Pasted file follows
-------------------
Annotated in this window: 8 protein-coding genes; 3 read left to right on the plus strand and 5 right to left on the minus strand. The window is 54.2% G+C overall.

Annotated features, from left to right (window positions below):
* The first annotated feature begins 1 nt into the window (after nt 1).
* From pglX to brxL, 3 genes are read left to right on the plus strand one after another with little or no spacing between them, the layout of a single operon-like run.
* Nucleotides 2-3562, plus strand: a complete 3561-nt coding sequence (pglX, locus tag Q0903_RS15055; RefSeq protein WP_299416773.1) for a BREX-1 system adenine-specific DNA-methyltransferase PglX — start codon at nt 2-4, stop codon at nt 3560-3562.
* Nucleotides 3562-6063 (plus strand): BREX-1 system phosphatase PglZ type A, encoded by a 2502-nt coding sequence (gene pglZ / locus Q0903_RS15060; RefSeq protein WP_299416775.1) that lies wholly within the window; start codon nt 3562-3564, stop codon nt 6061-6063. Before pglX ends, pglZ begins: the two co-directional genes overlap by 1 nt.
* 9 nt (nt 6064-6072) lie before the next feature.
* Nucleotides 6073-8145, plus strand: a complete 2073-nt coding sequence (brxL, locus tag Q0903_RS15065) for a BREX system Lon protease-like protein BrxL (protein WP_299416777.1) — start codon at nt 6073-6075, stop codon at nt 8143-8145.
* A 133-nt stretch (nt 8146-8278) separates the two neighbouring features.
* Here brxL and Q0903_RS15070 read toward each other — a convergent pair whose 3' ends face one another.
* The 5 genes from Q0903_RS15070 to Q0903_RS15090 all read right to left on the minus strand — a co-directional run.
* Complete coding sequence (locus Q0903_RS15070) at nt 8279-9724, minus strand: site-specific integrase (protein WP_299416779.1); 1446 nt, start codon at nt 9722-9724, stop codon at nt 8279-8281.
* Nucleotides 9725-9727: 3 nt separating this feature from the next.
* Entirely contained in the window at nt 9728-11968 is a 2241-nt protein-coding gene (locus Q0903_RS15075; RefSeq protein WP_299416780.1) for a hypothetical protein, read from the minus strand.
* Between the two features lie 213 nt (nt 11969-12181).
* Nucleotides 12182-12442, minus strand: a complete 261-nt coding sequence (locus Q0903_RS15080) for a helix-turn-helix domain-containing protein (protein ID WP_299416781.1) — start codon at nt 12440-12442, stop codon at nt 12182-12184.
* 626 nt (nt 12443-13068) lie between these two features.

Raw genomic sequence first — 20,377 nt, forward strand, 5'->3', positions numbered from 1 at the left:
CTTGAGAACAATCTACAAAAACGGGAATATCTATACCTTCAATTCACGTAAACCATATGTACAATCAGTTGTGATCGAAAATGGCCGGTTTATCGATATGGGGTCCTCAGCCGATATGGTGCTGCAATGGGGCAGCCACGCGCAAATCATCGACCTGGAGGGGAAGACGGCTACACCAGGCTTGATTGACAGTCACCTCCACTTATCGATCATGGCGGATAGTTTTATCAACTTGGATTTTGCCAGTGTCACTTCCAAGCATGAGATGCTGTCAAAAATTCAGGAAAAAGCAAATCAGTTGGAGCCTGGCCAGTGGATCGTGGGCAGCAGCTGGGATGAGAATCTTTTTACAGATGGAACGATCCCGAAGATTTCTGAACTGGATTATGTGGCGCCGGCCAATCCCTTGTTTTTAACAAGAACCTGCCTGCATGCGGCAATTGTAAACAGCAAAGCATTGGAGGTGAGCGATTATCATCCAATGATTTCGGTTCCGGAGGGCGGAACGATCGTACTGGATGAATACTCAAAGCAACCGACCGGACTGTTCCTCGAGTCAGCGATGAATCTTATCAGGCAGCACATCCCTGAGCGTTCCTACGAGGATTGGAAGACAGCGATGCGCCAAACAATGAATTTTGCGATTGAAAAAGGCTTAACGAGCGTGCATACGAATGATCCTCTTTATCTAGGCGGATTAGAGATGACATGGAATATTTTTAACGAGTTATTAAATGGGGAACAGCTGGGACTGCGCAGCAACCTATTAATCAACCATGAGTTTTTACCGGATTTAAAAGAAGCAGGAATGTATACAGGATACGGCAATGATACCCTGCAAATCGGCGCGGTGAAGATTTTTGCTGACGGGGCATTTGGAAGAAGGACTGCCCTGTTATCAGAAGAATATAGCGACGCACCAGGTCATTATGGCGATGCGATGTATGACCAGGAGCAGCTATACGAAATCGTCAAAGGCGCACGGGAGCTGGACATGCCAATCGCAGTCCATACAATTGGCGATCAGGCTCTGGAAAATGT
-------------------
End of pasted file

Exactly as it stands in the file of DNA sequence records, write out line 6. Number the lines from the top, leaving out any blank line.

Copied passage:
* Nucleotides 3562-6063 (plus strand): BREX-1 system phosphatase PglZ type A, encoded by a 2502-nt coding sequence (gene pglZ / locus Q0903_RS15060; RefSeq protein WP_299416775.1) that lies wholly within the window; start codon nt 3562-3564, stop codon nt 6061-6063. Before pglX ends, pglZ begins: the two co-directional genes overlap by 1 nt.